Bill’s Ranch is located just southeast of the Peak One site. Local historian Mary Ellen Gilliland recounts the following story in her book, Summit, a Gold Rush History of Summit County.
“Welsh-born John Thomas and his tiny wife, Jane, probably used milk, cream and butter from their dairy ranch south of town to feed hungry travelers who stopped at their Thomas Hotel. They had purchased Frisco’s first hotel, built in 1879 by Peter Leyner. Called Halfway House, it served passengers halfway along the arduous stagecoach route between Georgetown and Leadville. The couple quickly became respected town citizens after their 1887 arrival. Bill, born in 1882, and his brother Walter grew up surrounded by silver mining. Bill’s first job at age 11 was driving pack trains of burros laden with silver ore from area mines. Walter grew up to become a mine superintendent. When Frisco’s mining era ended, the men found themselves in need. In 1930 they hatched the idea of giving away lots on their ranch to attract residents who would buy their milk and cream. This crazy idea eventually worked. Though Walter died soon after, Bill remained on the ranch happily surrounded by his new neighbors until his death in 1952….”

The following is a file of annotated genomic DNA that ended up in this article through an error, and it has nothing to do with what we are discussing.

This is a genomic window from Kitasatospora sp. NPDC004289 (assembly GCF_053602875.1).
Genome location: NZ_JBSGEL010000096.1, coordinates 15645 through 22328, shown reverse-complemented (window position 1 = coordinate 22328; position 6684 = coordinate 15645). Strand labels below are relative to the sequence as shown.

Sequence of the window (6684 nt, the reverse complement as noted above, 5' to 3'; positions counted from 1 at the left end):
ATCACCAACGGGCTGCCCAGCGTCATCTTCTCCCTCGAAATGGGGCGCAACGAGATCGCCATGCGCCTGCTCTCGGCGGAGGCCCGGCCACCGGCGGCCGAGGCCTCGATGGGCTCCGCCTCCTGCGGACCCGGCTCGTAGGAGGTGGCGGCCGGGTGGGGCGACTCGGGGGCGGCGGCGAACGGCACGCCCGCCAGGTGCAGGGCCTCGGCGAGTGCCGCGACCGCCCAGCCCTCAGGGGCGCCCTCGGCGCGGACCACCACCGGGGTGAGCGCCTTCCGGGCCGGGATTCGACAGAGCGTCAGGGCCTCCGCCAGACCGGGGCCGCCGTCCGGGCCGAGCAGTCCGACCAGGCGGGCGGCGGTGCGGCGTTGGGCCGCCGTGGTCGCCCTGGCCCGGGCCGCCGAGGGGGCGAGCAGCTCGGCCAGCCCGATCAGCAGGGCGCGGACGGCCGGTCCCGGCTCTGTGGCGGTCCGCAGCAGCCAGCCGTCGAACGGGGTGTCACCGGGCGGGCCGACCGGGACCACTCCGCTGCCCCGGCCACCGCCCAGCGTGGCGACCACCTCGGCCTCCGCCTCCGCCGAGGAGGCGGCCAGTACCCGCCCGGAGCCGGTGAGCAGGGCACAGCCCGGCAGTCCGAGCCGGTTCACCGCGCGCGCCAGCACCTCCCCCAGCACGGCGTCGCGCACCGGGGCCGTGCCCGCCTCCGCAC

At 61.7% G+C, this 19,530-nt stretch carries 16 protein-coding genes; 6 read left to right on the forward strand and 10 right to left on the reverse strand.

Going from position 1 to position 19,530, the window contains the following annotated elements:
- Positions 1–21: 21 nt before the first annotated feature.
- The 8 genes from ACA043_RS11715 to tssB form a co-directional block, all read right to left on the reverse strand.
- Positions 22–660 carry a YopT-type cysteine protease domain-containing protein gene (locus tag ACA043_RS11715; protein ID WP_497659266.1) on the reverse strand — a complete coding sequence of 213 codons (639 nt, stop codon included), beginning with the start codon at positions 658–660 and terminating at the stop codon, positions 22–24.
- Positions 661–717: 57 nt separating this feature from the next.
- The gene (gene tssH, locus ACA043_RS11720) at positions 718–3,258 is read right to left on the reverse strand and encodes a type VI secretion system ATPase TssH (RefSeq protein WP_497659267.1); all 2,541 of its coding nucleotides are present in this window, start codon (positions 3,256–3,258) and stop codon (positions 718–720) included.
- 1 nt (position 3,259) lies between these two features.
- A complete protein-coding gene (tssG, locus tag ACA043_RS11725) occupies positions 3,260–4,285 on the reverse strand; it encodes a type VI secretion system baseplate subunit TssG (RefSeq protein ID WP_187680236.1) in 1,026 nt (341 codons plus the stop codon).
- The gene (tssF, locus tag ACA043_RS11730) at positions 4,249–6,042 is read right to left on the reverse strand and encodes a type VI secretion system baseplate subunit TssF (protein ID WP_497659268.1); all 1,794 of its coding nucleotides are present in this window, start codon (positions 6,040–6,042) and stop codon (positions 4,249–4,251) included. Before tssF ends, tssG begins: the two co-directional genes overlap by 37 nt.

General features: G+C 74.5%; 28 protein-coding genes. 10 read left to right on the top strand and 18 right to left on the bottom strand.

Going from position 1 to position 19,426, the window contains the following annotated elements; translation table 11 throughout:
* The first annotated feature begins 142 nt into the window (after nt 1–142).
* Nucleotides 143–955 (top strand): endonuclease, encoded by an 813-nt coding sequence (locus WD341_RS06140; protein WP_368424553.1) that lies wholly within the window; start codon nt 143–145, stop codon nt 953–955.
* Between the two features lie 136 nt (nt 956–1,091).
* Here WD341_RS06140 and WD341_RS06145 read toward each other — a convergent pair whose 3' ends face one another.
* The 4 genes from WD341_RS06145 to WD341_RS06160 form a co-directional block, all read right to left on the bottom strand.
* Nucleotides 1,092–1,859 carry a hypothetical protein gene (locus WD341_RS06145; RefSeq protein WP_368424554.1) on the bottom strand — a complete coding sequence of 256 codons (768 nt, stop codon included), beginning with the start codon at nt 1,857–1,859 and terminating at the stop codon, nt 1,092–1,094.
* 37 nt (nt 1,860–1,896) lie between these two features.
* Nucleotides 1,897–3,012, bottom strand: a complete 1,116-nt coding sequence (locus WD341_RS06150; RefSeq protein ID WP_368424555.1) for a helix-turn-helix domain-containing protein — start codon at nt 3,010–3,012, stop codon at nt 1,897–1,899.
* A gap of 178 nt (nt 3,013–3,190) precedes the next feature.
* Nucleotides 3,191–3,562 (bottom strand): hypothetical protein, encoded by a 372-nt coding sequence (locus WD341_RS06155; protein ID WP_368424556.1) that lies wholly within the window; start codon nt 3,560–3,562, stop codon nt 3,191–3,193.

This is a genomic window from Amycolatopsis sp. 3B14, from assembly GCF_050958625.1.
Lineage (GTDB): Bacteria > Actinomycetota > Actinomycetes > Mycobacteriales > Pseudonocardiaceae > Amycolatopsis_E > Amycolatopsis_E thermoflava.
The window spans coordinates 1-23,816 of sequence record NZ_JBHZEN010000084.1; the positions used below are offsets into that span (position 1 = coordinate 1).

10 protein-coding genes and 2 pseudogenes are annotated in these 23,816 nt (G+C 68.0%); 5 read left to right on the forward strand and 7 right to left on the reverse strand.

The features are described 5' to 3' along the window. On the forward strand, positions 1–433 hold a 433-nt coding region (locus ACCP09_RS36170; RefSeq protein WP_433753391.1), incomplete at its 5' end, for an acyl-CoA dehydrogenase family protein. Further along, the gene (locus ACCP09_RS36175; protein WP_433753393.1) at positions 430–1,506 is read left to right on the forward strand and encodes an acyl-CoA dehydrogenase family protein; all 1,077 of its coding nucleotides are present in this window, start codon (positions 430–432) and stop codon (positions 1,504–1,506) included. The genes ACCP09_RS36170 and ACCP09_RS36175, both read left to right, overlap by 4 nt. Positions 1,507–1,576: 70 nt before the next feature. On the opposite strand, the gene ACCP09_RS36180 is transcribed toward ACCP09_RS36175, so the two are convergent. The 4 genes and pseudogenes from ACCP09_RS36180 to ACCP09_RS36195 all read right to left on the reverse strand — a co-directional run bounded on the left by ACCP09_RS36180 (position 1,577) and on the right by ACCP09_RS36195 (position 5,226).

“Bill offered his neighbors more than free land and milk. His eccentricity made friends laugh. Once he bought a new suit to wear to the Frisco dance and became so inebriated that he crawled home, destroying his dear-bought new pants. Another time Bill took a lantern to a party, a prudent move since Frisco had no streetlights. He enjoyed the festivities till after dawn, lit his lantern and walked home in the morning sunshine, unaware that it was no longer dark. Both Bill and the lantern were pretty lit.”
Check out: SUMMIT, A Gold Rush History of Summit County Colorado by Mary Ellen Gilliland. Available at local bookstores or by calling the publisher at 970-468-6273 and at http://www.alpenrosepress.com.